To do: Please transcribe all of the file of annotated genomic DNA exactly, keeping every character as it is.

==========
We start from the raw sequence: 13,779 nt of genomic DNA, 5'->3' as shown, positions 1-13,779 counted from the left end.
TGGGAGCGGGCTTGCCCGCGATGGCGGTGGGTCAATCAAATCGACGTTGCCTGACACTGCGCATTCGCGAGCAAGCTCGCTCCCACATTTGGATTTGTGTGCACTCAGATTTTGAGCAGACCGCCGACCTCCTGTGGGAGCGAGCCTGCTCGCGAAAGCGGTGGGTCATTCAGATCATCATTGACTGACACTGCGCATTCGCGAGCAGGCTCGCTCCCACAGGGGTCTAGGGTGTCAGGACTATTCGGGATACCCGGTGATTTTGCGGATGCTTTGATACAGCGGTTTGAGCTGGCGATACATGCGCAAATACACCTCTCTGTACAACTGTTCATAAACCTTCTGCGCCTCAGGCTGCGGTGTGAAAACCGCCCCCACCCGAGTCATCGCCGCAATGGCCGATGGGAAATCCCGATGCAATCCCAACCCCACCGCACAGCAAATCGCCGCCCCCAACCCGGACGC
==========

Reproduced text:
We start from the raw sequence: 13,779 nt of genomic DNA, 5'->3' as shown, positions 1-13,779 counted from the left end.
TGGGAGCGGGCTTGCCCGCGATGGCGGTGGGTCAATCAAATCGACGTTGCCTGACACTGCGCATTCGCGAGCAAGCTCGCTCCCACATTTGGATTTGTGTGCACTCAGATTTTGAGCAGACCGCCGACCTCCTGTGGGAGCGAGCCTGCTCGCGAAAGCGGTGGGTCATTCAGATCATCATTGACTGACACTGCGCATTCGCGAGCAGGCTCGCTCCCACAGGGGTCTAGGGTGTCAGGACTATTCGGGATACCCGGTGATTTTGCGGATGCTTTGATACAGCGGTTTGAGCTGGCGATACATGCGCAAATACACCTCTCTGTACAACTGTTCATAAACCTTCTGCGCCTCAGGCTGCGGTGTGAAAACCGCCCCCACCCGAGTCATCGCCGCAATGGCCGATGGGAAATCCCGATGCAATCCCAACCCCACCGCACAGCAAATCGCCGCCCCCAACCCGGACGC